This booklet was conceived as a response to Yin Xiuzhen’s installation piece Transformation, which is a series of photographs of demolition sites in Beijing. The photos both document the sites and testify to the process of transformation occurring in the city. I selected a single photo from Yin Xiuzhen’s series and drew it over and over, beginning with the original photo as reference and then each successive time referencing only the preceding drawing. Eventually, I worked from memory alone. I have made many drawings of Yin Xiuzhen’s photo over the last few months; this booklet is a collection of ten drawn consecutively.
I began working on this piece in May 2020, in the midst of the COVID-19 lockdown in Chicago. At the time, I was living almost entirely indoors and was, accordingly, becoming very familiar with my four walls and increasingly forgetful of places outside my apartment. Drawing this scene became a way for me to think about the idea of “outside” and to recognize the way I could still have genuine interactions with physically inaccessible places through my memory of them. But in inhabiting my memories so immersively, I also began to understand these drawings as a story about the imaginary. The iterative process itself transformed the act of remembering into an act of creation: with each drawing, my memory became a little more distorted, but it also shifted character and picked up new emotional qualities. I encourage you to see the transformation this booklet documents as both a gradual “corruption” of my memory and an account of the creation of an imagined place and my relationship to it.
Irene Hsiao makes dances with visual art in museums and public spaces, a practice that includes interaction with visual artworks and experimental engagement with artists, institutions, and the public. Her work includes site-specific durational improvisation, solo theatrical dances, and video studies of art by Emmanuel Pratt, Virginio Ferrari, and Tang Chang at the Smart Museum of Art, and Philippe Parreno and Cevdet Erek at the Art Institute of Chicago. She is a 2020 Chicago Dancemakers Forum Lab Artist.
Vin Reed combines his diverse skills in graphic design, photography, illustration, and fashion in dance partnerships with companies including; Lar Lubovitch Dance Company, DanceWorks Chicago, Hedwig Dances, Dance for Life, and Same Planet Performance Project. Vin’s costume and fashion work has been featured on the NBC Morning Show, Time Out Chicago, and seen at the Museum of Contemporary Art Chicago dance retrospective “Break Out”. He has photographed hundreds of Chicago dancers and his photos of Chicago dancers have been exhibited internationally. Vin was a founding board member of DanceWorks Chicago and currently works on their advisory board. He received the award for dance advocacy in 2019 from Hedwig Dances.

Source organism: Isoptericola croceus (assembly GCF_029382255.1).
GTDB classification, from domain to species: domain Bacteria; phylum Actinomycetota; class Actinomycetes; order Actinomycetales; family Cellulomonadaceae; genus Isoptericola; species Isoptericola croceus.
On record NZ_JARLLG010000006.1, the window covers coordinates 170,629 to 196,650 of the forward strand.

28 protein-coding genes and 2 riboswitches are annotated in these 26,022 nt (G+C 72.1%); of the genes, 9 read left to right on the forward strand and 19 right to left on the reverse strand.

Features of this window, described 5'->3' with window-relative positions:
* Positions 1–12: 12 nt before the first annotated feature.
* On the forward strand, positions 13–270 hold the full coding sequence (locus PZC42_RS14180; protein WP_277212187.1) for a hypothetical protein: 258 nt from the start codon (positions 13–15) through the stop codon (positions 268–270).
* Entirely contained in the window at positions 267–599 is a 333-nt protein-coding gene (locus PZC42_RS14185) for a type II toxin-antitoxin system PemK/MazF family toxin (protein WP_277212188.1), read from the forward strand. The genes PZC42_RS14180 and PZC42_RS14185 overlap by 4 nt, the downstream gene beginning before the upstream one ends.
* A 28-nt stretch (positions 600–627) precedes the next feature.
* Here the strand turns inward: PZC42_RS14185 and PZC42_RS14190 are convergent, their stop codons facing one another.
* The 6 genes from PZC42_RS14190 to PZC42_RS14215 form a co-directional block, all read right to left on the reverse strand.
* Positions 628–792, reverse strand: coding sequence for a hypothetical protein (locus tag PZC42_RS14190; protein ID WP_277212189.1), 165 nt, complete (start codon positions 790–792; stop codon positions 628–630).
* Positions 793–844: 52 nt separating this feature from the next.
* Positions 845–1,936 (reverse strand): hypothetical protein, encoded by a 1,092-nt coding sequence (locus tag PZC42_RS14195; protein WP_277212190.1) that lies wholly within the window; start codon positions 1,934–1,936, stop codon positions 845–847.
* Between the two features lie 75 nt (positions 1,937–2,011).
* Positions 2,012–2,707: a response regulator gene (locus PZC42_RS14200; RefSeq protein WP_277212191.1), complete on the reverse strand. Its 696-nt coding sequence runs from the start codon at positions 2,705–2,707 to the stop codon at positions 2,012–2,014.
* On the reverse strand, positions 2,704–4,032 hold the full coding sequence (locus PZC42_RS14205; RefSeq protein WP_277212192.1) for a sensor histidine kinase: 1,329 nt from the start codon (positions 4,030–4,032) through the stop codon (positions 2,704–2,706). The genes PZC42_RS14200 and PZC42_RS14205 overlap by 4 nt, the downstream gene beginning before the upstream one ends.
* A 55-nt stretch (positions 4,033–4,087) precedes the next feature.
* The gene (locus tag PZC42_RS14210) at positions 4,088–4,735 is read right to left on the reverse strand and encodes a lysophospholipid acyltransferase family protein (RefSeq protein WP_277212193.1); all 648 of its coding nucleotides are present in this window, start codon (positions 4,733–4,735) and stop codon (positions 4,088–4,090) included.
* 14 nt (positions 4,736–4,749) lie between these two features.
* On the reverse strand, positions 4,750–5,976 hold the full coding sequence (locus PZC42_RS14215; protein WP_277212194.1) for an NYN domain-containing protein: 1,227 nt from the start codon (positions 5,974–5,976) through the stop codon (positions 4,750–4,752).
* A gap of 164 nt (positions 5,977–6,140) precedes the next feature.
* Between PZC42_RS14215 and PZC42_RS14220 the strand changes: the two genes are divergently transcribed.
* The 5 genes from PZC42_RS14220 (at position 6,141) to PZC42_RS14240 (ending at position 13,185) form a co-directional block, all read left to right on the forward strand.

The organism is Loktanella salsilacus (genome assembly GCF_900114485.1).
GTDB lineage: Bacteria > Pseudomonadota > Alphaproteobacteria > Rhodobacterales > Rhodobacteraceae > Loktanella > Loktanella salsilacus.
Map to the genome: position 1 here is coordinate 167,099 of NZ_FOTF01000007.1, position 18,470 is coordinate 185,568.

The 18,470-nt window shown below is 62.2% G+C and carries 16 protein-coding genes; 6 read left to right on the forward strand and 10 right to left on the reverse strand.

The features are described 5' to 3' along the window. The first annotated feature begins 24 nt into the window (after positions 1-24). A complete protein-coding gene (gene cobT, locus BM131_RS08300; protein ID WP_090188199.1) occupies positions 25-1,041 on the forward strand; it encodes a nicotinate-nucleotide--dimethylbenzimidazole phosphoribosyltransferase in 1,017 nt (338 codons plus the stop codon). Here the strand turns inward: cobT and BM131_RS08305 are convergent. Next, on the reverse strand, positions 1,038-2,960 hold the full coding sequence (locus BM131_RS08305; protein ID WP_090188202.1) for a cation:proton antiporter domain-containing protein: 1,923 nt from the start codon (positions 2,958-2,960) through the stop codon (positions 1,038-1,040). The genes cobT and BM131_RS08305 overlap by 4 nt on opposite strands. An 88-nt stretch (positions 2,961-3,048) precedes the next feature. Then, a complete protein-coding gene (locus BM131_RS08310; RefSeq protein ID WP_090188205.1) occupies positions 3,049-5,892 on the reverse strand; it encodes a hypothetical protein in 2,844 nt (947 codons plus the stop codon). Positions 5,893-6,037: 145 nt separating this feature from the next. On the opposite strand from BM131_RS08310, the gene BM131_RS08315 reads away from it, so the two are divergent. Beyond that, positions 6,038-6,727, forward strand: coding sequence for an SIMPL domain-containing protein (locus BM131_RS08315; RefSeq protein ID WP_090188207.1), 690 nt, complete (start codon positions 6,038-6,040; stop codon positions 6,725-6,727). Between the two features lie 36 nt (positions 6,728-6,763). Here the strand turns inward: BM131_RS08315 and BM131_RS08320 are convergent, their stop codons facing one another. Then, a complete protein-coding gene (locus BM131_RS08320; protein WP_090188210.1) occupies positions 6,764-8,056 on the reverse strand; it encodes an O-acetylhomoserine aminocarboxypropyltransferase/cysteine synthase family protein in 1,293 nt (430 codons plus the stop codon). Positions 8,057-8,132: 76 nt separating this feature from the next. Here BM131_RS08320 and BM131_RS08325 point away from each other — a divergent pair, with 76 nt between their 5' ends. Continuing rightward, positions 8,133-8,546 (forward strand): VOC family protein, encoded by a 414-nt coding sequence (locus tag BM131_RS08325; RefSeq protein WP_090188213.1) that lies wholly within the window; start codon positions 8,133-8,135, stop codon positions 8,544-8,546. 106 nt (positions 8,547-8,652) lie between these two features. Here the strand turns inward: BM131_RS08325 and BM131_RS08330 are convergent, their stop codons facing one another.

Afraaz Mulji is a Tanzanian-Canadian multiinstrumentalist, conductor, composer, and DJ. They create sonic mirages that examine the essence of intersections: tangible and intangible, ambiguous and well-defined.
Jad Dahshan is a 4th year Art History student from Amman studying at the University of Chicago. They write about contemporary Arab art for artmejo and do more Chicago-focused writing for the Chicago Maroon and UChicago Arts Blog. Follow more of their work at @sad_with_a_j on Instagram.
August Kellman (b. 1992, California) is a Chicago-based artist working primarily in dry media. They earned their B.A. in History in 2014 and studied for one year at the School of the Art Institute of Chicago through the Prior Degree Program in 2018. Since then, August has been working as an art handler and continuing to create. They use their practice to think about memory and narrative and to explore questions of how the past continues to be felt in the present moment. In the next couple years, August hopes to attend architecture school.
Special thanks to Orianna Cacchione, Erik Peterson, Simone Levine, C.J. Lind, Michael Christiano, Sara Hindmarch, Ray Klemchuk, Oscar Sanchez, Jacqueline Finley, and Chicago Dancemakers Forum.